Another difference between the Greek religion and today’s world religions is the idea that the gods repeatedly come to earth in their human form and interfere in the affairs of mortals. Often they are also attributed human characteristics and behaviors among themselves – such as jealousy, love, anger and revenge. Many of the Greek gods are still known to us today from legends: Zeus, the father of the gods, with his jealous wife Hera, the beautiful Aphrodite – the goddess of love and beauty – and her husband Hephaistos, or Hermes, the messenger of the gods. There are countless legends about the origin and descent of the individual gods, their connections with each other and their many adventures. They have survived the ages and are still widely read today.
Adventurous Greek Heroic Legends
Depiction of Theseus fighting the dreaded Minotaur (by etienne-Jules Ramey, 1826) (source: Wikipedia)
Not only the legends of the gods from ancient Greece are famous, but also the legends of the great Greek heroes. Many authors and filmmakers are still inspired by the exciting, adventurous and often dark heroic myths, and most people are familiar with the most famous heroes.
One of the most famous legends is the story of the Labyrinth in Crete, where the hero Theseus slays the terrible Minotaur – a creature with a human body and the head of a bull – and thus saves the beautiful princess Ariadne. Also the hero Achilles is still known today. According to the legend, he was the son of a mortal and the sea nymph Thetis, who did not want to accept that her son was mortal. She immersed him in the river Styx, which separated the underworld from the upper world, and thus made him invulnerable. Only in the place where Thetis held him, he remained vulnerable. That is why today we speak of the Achilles’ heel when we mean the (only) weakness of a human being.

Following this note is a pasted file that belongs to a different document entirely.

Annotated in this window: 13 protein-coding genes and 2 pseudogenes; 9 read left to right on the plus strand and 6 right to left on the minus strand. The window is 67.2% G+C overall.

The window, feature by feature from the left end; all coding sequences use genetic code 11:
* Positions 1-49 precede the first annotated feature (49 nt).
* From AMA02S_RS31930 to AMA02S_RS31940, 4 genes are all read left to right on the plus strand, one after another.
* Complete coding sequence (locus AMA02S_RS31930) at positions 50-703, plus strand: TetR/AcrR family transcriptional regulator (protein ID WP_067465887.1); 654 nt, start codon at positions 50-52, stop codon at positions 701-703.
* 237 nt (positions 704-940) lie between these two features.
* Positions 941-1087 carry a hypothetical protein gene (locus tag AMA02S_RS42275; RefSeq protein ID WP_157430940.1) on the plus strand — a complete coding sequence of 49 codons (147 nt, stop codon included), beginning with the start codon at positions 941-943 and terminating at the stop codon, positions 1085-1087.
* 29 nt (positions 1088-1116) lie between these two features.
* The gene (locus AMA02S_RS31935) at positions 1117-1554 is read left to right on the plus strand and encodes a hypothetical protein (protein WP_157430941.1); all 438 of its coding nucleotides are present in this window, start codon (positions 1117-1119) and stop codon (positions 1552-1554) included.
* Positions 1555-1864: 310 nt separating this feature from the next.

Conquests of Alexander the Great and rise to power of Rome
Greek culture dominated Syria, Egypt, and Macedonia after Alexander the Great’s conquests. (Source: Wikipedia)
Due to the conquests of Alexander the Great (356-323 BC), then king of Macedonia, Athens lost its important position. In the age of the so-called "Hellenism Greek culture was dominant in the three great Hellenistic empires of Egypt, Syria and Macedonia.
However, the kingdoms were later conquered by the Romans, who took the leading role since about 50 BC. In the late antiquity the Latin language and the Roman culture were dominant. What is decisive, however, is that Rome, too, had previously been a province of Greek culture – this had therefore had a decisive influence on Roman culture. As influential as the Greek culture was on future cultures, it is hard to imagine how our life would look like today, if the ancient Greeks had not existed.